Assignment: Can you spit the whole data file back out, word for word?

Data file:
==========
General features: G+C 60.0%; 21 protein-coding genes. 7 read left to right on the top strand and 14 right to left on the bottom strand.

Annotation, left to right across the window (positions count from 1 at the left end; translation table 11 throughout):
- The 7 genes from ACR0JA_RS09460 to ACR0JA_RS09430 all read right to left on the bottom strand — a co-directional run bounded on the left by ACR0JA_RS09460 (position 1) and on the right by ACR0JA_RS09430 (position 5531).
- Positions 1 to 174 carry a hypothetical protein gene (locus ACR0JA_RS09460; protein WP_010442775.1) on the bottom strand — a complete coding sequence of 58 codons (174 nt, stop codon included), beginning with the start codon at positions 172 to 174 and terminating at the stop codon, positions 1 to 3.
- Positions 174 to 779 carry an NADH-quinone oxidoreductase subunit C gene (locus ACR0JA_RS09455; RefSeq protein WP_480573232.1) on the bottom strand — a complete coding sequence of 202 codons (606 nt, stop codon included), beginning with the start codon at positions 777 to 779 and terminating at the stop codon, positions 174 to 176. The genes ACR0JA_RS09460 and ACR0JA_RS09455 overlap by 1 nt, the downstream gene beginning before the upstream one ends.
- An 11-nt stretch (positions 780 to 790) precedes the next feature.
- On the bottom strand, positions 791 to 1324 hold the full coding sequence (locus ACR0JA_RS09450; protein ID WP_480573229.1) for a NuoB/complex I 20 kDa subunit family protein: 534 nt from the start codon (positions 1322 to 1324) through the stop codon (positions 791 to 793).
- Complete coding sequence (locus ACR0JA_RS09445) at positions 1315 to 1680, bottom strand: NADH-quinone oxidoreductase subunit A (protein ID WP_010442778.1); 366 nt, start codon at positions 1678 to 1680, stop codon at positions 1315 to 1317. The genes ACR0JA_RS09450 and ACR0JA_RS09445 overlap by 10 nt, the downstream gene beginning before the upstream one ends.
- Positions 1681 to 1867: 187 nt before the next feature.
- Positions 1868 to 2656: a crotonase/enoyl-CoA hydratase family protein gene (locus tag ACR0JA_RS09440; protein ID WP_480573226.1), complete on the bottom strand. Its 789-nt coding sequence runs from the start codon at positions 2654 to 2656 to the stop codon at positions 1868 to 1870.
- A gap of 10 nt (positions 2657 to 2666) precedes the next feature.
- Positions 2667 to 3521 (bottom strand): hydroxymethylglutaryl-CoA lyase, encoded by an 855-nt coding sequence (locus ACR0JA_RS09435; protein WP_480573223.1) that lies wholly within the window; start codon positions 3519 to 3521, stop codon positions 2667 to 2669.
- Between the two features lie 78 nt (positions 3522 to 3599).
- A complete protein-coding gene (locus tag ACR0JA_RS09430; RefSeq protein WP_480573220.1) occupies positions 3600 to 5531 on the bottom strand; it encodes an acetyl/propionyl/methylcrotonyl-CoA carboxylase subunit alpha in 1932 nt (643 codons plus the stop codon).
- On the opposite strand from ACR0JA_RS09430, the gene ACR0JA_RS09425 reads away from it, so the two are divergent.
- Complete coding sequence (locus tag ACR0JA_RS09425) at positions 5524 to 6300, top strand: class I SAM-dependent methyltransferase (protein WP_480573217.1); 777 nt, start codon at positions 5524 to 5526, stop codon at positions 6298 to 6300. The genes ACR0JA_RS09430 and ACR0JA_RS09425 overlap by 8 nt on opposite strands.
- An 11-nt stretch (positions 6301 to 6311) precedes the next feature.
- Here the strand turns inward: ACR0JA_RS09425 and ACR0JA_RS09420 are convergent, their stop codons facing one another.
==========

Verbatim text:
General features: G+C 60.0%; 21 protein-coding genes. 7 read left to right on the top strand and 14 right to left on the bottom strand.

Annotation, left to right across the window (positions count from 1 at the left end; translation table 11 throughout):
- The 7 genes from ACR0JA_RS09460 to ACR0JA_RS09430 all read right to left on the bottom strand — a co-directional run bounded on the left by ACR0JA_RS09460 (position 1) and on the right by ACR0JA_RS09430 (position 5531).
- Positions 1 to 174 carry a hypothetical protein gene (locus ACR0JA_RS09460; protein WP_010442775.1) on the bottom strand — a complete coding sequence of 58 codons (174 nt, stop codon included), beginning with the start codon at positions 172 to 174 and terminating at the stop codon, positions 1 to 3.
- Positions 174 to 779 carry an NADH-quinone oxidoreductase subunit C gene (locus ACR0JA_RS09455; RefSeq protein WP_480573232.1) on the bottom strand — a complete coding sequence of 202 codons (606 nt, stop codon included), beginning with the start codon at positions 777 to 779 and terminating at the stop codon, positions 174 to 176. The genes ACR0JA_RS09460 and ACR0JA_RS09455 overlap by 1 nt, the downstream gene beginning before the upstream one ends.
- An 11-nt stretch (positions 780 to 790) precedes the next feature.
- On the bottom strand, positions 791 to 1324 hold the full coding sequence (locus ACR0JA_RS09450; protein ID WP_480573229.1) for a NuoB/complex I 20 kDa subunit family protein: 534 nt from the start codon (positions 1322 to 1324) through the stop codon (positions 791 to 793).
- Complete coding sequence (locus ACR0JA_RS09445) at positions 1315 to 1680, bottom strand: NADH-quinone oxidoreductase subunit A (protein ID WP_010442778.1); 366 nt, start codon at positions 1678 to 1680, stop codon at positions 1315 to 1317. The genes ACR0JA_RS09450 and ACR0JA_RS09445 overlap by 10 nt, the downstream gene beginning before the upstream one ends.
- Positions 1681 to 1867: 187 nt before the next feature.
- Positions 1868 to 2656: a crotonase/enoyl-CoA hydratase family protein gene (locus tag ACR0JA_RS09440; protein ID WP_480573226.1), complete on the bottom strand. Its 789-nt coding sequence runs from the start codon at positions 2654 to 2656 to the stop codon at positions 1868 to 1870.
- A gap of 10 nt (positions 2657 to 2666) precedes the next feature.
- Positions 2667 to 3521 (bottom strand): hydroxymethylglutaryl-CoA lyase, encoded by an 855-nt coding sequence (locus ACR0JA_RS09435; protein WP_480573223.1) that lies wholly within the window; start codon positions 3519 to 3521, stop codon positions 2667 to 2669.
- Between the two features lie 78 nt (positions 3522 to 3599).
- A complete protein-coding gene (locus tag ACR0JA_RS09430; RefSeq protein WP_480573220.1) occupies positions 3600 to 5531 on the bottom strand; it encodes an acetyl/propionyl/methylcrotonyl-CoA carboxylase subunit alpha in 1932 nt (643 codons plus the stop codon).
- On the opposite strand from ACR0JA_RS09430, the gene ACR0JA_RS09425 reads away from it, so the two are divergent.
- Complete coding sequence (locus tag ACR0JA_RS09425) at positions 5524 to 6300, top strand: class I SAM-dependent methyltransferase (protein WP_480573217.1); 777 nt, start codon at positions 5524 to 5526, stop codon at positions 6298 to 6300. The genes ACR0JA_RS09430 and ACR0JA_RS09425 overlap by 8 nt on opposite strands.
- An 11-nt stretch (positions 6301 to 6311) precedes the next feature.
- Here the strand turns inward: ACR0JA_RS09425 and ACR0JA_RS09420 are convergent, their stop codons facing one another.